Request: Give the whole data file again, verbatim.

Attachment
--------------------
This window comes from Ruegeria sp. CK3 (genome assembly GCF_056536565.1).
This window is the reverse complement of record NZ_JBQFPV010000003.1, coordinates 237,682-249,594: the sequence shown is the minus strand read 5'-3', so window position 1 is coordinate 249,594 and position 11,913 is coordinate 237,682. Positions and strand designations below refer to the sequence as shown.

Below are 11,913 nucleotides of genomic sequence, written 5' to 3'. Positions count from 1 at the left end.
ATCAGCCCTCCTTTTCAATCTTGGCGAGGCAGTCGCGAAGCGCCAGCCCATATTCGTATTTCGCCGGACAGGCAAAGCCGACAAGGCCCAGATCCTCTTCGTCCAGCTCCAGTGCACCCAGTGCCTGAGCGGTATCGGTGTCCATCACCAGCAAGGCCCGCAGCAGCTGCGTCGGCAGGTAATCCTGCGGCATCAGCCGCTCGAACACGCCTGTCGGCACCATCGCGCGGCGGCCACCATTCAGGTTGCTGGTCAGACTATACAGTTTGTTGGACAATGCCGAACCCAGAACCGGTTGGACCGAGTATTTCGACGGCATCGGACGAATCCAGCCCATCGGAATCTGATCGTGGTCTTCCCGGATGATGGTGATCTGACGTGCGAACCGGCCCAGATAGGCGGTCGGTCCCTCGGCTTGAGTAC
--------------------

This window comes from Ruegeria sp. CK3 (genome assembly GCF_056536565.1).
This window is the reverse complement of record NZ_JBQFPV010000003.1, coordinates 237,682-249,594: the sequence shown is the minus strand read 5'-3', so window position 1 is coordinate 249,594 and position 11,913 is coordinate 237,682. Positions and strand designations below refer to the sequence as shown.

Below are 11,913 nucleotides of genomic sequence, written 5' to 3'. Positions count from 1 at the left end.
ATCAGCCCTCCTTTTCAATCTTGGCGAGGCAGTCGCGAAGCGCCAGCCCATATTCGTATTTCGCCGGACAGGCAAAGCCGACAAGGCCCAGATCCTCTTCGTCCAGCTCCAGTGCACCCAGTGCCTGAGCGGTATCGGTGTCCATCACCAGCAAGGCCCGCAGCAGCTGCGTCGGCAGGTAATCCTGCGGCATCAGCCGCTCGAACACGCCTGTCGGCACCATCGCGCGGCGGCCACCATTCAGGTTGCTGGTCAGACTATACAGTTTGTTGGACAATGCCGAACCCAGAACCGGTTGGACCGAGTATTTCGACGGCATCGGACGAATCCAGCCCATCGGAATCTGATCGTGGTCTTCCCGGATGATGGTGATCTGACGTGCGAACCGGCCCAGATAGGCGGTCGGTCCCTCGGCTTGAGTAC